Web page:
Could we change our attitude, we should not only see life differently, but life itself would come to be different. ~ Katherine Mansfield

Wednesday, December 28, 2011

Honoring the task at hand.

Multi-tasking is one of the biggest fallacies of the modern age, and I fall prey to it on a daily basis. If I am watching a movie, I am also picking up toys, paying bills or checking email. During dinner, I am up clearing plates and putting away condiments before my family has actually finished eating. Instead of enjoying a hot shower for what it is – a treasured moment of solitude – I spoil it by starting a list in my head of all of the things that need to be accomplished over the next hours, days, weeks. This minute, I am rocking the baby with my foot, writing this entry, and watching an episode of Chopped.


What is this compulsion to split focus and add an element of stress and mania to everything I do? Why can’t I enjoy a quiet moment of rest without inflicting a To Do list on it? I thought that leaving a full-time job would cure me, but I just find other ways to invite the albatross of “so much to do, so little time” into my home. I am addicted to this madness.

Stepping back and viewing myself objectively, I have come to the obvious conclusion that I am doing myself a disservice. Right now, it took me almost a full minute to come up with the word “objectively” because I am not giving this entry my full attention. I don’t know what the contestants on Chopped had in their mystery baskets this round of competition. Aidan is looking at me, and I am looking at a computer. Many things are being done simultaneously, but not one thing is being done well. I feel stressed and out of balance. And if you ask me in a few hours what I accomplished today, I won’t be able to remember. The details of my days are being sacrificed.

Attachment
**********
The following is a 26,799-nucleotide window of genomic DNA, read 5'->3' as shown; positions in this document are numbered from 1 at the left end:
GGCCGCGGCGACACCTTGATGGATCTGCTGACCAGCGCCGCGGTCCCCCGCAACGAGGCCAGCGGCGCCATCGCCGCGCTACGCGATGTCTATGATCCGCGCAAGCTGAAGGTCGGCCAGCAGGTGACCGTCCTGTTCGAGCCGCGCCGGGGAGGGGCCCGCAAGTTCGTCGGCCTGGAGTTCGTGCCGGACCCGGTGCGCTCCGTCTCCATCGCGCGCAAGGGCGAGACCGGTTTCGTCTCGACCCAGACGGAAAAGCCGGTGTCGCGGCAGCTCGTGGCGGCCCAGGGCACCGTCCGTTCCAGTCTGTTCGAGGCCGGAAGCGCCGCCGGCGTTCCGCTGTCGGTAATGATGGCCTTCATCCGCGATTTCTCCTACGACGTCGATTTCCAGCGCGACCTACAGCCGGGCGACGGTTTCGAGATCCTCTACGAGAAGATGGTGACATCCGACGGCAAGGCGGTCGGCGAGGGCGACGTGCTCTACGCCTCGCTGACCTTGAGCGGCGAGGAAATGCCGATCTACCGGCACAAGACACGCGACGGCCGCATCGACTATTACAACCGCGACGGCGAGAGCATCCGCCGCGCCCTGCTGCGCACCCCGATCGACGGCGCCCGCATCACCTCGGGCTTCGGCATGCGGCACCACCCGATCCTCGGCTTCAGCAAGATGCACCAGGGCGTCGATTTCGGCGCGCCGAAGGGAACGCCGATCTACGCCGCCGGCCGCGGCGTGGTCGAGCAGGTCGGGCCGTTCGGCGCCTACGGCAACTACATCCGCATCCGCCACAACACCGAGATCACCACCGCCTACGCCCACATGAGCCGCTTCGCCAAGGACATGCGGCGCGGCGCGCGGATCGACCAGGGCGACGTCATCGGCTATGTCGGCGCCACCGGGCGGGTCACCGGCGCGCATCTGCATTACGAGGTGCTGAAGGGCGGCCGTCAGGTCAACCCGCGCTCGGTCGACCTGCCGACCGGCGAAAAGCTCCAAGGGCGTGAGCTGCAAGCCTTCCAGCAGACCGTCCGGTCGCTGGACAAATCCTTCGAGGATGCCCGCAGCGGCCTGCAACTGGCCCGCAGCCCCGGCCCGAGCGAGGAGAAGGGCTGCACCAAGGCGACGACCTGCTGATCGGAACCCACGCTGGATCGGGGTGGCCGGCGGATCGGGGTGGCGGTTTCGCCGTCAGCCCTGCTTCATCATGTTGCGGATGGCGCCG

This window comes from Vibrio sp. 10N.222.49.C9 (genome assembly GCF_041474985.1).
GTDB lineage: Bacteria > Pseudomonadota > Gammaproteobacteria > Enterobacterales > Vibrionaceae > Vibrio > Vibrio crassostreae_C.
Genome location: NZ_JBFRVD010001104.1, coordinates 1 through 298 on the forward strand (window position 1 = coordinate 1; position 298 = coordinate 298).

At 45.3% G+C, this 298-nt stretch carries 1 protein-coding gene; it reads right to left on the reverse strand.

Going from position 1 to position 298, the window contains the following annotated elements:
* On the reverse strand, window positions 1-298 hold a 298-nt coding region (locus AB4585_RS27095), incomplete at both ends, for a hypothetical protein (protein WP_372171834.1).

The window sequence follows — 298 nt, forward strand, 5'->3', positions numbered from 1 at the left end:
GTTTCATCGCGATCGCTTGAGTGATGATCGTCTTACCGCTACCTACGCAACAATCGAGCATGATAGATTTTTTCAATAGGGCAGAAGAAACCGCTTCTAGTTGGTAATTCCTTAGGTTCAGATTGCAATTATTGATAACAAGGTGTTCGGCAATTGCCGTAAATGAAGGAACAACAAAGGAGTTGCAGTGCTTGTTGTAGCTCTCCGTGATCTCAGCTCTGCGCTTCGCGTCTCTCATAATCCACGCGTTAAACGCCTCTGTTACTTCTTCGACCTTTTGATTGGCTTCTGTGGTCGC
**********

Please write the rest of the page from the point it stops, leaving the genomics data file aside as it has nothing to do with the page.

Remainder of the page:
So here is the plan: I challenge myself to do one thing at a time, and to be mindful that activity. I challenge myself to honor the task at hand. Because what is the point of watching a movie if I am going to reduce it to background noise by making a grocery list at the same time? If I merely scan an email and send a half-baked reply, am I really doing my job? If I don’t immerse myself in playing pirates with Jude or take the time to memorize the earnest look on Aidan’s face while he nurses, will I one day forget that these things even happened? And if I don’t allow myself moments of peace, time in the day where I am not plagued by actual and imagined “things that need to get done,” am I going to end up in the nuthouse?

This is difficult for me but I need to remember that stress does not equal importance, and accomplishment cannot be gauged by a To Do list. I am going to kick things off by shutting down the computer. I am going to pick up Aidan, put down the mantle of multitasking, and watch my baby sleep.

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